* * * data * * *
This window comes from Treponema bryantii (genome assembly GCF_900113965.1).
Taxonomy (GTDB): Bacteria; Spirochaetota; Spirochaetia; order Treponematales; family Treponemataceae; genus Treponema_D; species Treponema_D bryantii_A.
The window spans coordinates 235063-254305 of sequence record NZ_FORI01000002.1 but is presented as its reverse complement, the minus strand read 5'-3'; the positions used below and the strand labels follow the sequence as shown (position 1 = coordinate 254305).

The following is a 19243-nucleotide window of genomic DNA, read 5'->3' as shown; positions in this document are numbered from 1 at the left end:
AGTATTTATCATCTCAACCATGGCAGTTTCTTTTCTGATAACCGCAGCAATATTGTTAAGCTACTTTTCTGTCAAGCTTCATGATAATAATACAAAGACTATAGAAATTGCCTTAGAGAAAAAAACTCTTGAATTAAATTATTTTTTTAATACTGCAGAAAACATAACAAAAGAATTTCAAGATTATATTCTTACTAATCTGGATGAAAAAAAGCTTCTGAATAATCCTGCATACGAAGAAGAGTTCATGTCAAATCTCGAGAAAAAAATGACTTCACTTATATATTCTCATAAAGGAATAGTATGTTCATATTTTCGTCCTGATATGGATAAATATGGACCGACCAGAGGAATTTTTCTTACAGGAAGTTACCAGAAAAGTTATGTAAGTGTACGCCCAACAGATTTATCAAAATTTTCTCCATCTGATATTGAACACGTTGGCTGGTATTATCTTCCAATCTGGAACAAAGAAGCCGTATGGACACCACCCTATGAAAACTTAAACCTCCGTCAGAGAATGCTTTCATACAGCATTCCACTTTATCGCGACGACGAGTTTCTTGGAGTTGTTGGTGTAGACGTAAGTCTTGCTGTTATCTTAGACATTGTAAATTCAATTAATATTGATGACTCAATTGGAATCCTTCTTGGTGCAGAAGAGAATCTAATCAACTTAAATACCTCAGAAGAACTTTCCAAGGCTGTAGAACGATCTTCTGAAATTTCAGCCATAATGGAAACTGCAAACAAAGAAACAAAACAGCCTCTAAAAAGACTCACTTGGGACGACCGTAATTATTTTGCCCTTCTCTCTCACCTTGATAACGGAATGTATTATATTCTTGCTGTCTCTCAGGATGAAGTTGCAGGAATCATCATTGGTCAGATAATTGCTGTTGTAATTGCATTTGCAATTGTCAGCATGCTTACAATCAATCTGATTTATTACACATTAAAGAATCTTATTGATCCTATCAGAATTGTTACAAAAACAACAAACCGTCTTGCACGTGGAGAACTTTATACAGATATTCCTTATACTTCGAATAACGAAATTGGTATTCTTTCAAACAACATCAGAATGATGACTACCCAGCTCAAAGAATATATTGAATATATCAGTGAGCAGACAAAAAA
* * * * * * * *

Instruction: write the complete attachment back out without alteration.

This window comes from Treponema bryantii (genome assembly GCF_900113965.1).
Taxonomy (GTDB): Bacteria; Spirochaetota; Spirochaetia; order Treponematales; family Treponemataceae; genus Treponema_D; species Treponema_D bryantii_A.
The window spans coordinates 235063-254305 of sequence record NZ_FORI01000002.1 but is presented as its reverse complement, the minus strand read 5'-3'; the positions used below and the strand labels follow the sequence as shown (position 1 = coordinate 254305).

The following is a 19243-nucleotide window of genomic DNA, read 5'->3' as shown; positions in this document are numbered from 1 at the left end:
AGTATTTATCATCTCAACCATGGCAGTTTCTTTTCTGATAACCGCAGCAATATTGTTAAGCTACTTTTCTGTCAAGCTTCATGATAATAATACAAAGACTATAGAAATTGCCTTAGAGAAAAAAACTCTTGAATTAAATTATTTTTTTAATACTGCAGAAAACATAACAAAAGAATTTCAAGATTATATTCTTACTAATCTGGATGAAAAAAAGCTTCTGAATAATCCTGCATACGAAGAAGAGTTCATGTCAAATCTCGAGAAAAAAATGACTTCACTTATATATTCTCATAAAGGAATAGTATGTTCATATTTTCGTCCTGATATGGATAAATATGGACCGACCAGAGGAATTTTTCTTACAGGAAGTTACCAGAAAAGTTATGTAAGTGTACGCCCAACAGATTTATCAAAATTTTCTCCATCTGATATTGAACACGTTGGCTGGTATTATCTTCCAATCTGGAACAAAGAAGCCGTATGGACACCACCCTATGAAAACTTAAACCTCCGTCAGAGAATGCTTTCATACAGCATTCCACTTTATCGCGACGACGAGTTTCTTGGAGTTGTTGGTGTAGACGTAAGTCTTGCTGTTATCTTAGACATTGTAAATTCAATTAATATTGATGACTCAATTGGAATCCTTCTTGGTGCAGAAGAGAATCTAATCAACTTAAATACCTCAGAAGAACTTTCCAAGGCTGTAGAACGATCTTCTGAAATTTCAGCCATAATGGAAACTGCAAACAAAGAAACAAAACAGCCTCTAAAAAGACTCACTTGGGACGACCGTAATTATTTTGCCCTTCTCTCTCACCTTGATAACGGAATGTATTATATTCTTGCTGTCTCTCAGGATGAAGTTGCAGGAATCATCATTGGTCAGATAATTGCTGTTGTAATTGCATTTGCAATTGTCAGCATGCTTACAATCAATCTGATTTATTACACATTAAAGAATCTTATTGATCCTATCAGAATTGTTACAAAAACAACAAACCGTCTTGCACGTGGAGAACTTTATACAGATATTCCTTATACTTCGAATAACGAAATTGGTATTCTTTCAAACAACATCAGAATGATGACTACCCAGCTCAAAGAATATATTGAATATATCAGTGAGCAGACAAAAAA